With Vietnam’s economy wallowing in the doldrums, inflation rising like a banh mi in a brick oven, and the cost of living for ordinary working Vietnamese creeping upwards with every new tax and fee, the last thing officials have needed this year is any untoward attention on financial shenanigans in the upper ranks. But over the past several weeks, that’s exactly what they have gotten, in spades.
In late August it was revealed that the top officers of four state-owned utility companies in Ho Chi Minh City had secretly manipulated hiring practices in order to award themselves annual salaries equal to what many American CEOs might make, often as much as 41 times the monthly wages of their seasonal employees. Then in mid-October, after raising electricity rates for the fifth time since 2011, state-owned Electricity of Vietnam was discovered to have flushed approximately $5.7 billion down the public toilet on risky ‘investments’ in ‘non-core areas’ and luxurious personal appropriations for staff.
And, finally, in late October Vietnam’s three largest telecom providers all announced at roughly the same time that they were hiking 3G rates by anywhere from 20-43% on the country’s 20 million smartphone users for the second time this year, setting off accusations of law-bending collusion on the part of the telecoms.
Vietnamese are long-accustomed to public and private officials lining their own pockets at the expense of ordinary citizens. In a society where public calls for transparency and public accountability are met with charges of ‘abusing democratic freedoms’ and ‘anti-state activity,’ such graft is all too easy to pull off. But a combination of slightly more assertive journalism, behind-the-scenes fears over a wilting economy that’s being dragged down by untouchable state-owned enterprises, and what some suspect is political infighting within the CPV have created a perfect storm this autumn of very public revelations of just how mucked up the system and its masters are.
In early September, the Ho Chi Minh City municipal inspectors’ office revealed that it had discovered eight executives from four of the city’s state-owned public utility company had enriched themselves with public funds by improperly hiring seasonal workers at low salaries, dodging Labor Code regulations, and implementing shady accounting practices. While seasonal workers were hired at salaries of less than US $300 per month, officials awarded themselves packages of more than US $10,000 per month. Two of the officials from the city’s Urban Drainage company, the City Public Lighting Company, the Saigon Transport Work Company, and the City Park and Tree Company were fired, and six others were “removed” from their posts. None face criminal charges.
“This shows how unequal and unfair is the difference in income distribution of the state companies in general.”
At a Dantri article online, commenter Tuan wrote, “This shows how unequal and unfair is the difference in income distribution of the state companies in general. How good are those directors that they can have that huge income which is hundreds of times larger than the employees’?”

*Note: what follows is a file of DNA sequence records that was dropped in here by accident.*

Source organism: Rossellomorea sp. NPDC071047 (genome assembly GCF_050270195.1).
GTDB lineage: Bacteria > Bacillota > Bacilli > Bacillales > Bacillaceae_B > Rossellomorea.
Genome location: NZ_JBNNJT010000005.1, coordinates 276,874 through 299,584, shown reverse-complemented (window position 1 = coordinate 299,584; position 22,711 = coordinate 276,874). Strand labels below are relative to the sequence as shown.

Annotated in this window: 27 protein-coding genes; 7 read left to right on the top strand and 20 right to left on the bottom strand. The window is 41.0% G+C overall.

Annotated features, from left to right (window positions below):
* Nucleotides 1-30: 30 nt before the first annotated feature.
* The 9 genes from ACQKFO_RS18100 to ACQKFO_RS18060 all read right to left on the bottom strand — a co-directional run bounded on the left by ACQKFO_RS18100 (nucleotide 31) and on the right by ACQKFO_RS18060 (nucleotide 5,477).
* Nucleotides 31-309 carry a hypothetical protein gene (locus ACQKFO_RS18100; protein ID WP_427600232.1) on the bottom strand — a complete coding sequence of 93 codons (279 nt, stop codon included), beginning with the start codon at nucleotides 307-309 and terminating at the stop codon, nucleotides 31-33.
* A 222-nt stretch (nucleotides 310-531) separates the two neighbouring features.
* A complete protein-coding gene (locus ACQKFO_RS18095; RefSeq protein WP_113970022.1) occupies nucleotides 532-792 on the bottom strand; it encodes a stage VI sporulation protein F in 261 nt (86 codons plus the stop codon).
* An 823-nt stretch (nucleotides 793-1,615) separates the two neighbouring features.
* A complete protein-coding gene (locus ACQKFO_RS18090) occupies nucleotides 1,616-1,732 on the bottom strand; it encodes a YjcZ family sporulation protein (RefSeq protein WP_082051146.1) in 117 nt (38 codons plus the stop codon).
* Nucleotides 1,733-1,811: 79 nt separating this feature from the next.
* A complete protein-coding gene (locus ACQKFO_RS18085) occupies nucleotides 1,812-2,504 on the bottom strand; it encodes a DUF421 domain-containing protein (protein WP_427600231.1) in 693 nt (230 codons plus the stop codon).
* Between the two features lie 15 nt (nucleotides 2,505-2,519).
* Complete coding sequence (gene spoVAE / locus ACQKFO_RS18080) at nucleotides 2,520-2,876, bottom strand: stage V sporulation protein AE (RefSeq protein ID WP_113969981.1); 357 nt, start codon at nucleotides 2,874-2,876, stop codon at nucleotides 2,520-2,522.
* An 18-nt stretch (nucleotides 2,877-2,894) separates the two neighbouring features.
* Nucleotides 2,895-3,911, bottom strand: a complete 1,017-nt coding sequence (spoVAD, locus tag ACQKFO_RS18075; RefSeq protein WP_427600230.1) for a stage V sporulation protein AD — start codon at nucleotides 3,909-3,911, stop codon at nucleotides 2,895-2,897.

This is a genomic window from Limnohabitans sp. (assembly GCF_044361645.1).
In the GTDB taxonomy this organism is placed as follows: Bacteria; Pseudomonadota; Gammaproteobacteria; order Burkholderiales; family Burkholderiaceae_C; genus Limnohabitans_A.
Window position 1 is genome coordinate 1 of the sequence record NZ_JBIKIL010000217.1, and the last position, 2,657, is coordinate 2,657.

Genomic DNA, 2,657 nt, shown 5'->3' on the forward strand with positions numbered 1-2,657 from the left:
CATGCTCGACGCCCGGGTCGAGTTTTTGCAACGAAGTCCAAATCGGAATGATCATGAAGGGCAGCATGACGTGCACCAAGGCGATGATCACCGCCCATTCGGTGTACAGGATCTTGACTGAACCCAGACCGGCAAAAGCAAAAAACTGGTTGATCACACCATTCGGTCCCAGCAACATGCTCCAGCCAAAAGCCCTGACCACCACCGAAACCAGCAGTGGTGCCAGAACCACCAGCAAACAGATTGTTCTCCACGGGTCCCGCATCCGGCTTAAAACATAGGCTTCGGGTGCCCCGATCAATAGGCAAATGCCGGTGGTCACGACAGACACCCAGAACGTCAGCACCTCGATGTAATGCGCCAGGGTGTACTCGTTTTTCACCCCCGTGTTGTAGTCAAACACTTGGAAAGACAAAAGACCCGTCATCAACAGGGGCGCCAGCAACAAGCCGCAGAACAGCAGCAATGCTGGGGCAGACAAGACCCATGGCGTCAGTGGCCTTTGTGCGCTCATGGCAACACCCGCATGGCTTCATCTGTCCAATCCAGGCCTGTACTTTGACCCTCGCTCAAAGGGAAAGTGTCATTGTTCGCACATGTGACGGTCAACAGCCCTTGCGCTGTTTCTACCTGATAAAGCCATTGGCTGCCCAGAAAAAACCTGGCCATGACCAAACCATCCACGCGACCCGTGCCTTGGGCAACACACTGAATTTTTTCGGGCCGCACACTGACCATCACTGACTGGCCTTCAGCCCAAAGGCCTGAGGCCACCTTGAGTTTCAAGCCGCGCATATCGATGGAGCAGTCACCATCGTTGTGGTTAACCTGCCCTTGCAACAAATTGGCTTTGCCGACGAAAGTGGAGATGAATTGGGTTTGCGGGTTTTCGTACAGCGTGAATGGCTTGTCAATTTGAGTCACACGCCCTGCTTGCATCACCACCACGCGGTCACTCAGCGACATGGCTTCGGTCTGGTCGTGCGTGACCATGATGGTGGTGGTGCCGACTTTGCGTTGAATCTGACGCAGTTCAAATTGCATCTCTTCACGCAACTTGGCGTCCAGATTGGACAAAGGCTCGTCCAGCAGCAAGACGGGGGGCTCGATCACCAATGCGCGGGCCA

Noting that no criminal charges had been filed and all executives had been merely asked to return the money, dinhlan wrote, “This is one way of embezzlement, corruption and stealing people’s money that needs to be prosecuted under the law.”
Commenter Chu Tốt wondered, “How could the management system of the State let this situation occur? I really do not understand. The biggest difficulty many companies are facing right now [in this economic crisis] is product consumption. But for the electricity and water industries, the price never goes down, and always go up because of the monopoly.”
Others couldn’t help noting that despite the officials’ unseemly high salaries, the four companies are terrible at fulfilling their supposed responsibilities. Vũ văn sơn observed, “This is the the reason millions of people have to ride in the muddy streets in the heavy rains. This is why the government spends so much money on the city’s sewer system but the situation never improves. After all, they use mostly seasonal workers with extremely cheap wages!”
At a Facebook page about the scandal, member Le Ninh tried to empathize: “It’s unfair, but if you place yourself in that position, what do you do? Do you really want to pay very high salaries for your workers, and you just get a little income? This is the problem, because everyone is selfish.” Another member, Codon Lenoi, went further, justifying the practice and blaming foreigners for using it for political gain: “Exploiting hired labour is extremely normal, because it’s just human nature. I just hate the reactionaries to post photos or videos that sully Vietnam.” The problem, he suggests, isn’t greed and corruption, it’s those who reveal such problems with Vietnamese society.
At a Vietnam.net news article, one reader took up the inevitable call for greater public accountability for public utilities: “To make the wages transparent to the public is a very easy solution. Why doesn’t the state do that?”
At another Facebook page, irony was the order of the day: “Why do you keep saying high salary means corruption? They have to think of hundreds of thousands of creative salary plans to justify that. For example: are street lights fashionable and trendy? The lights in the parks can light from head to toe? Dig up the sewer over and over; pumping water while it’s raining & flooding around. Poor them, it must be so exhausting.”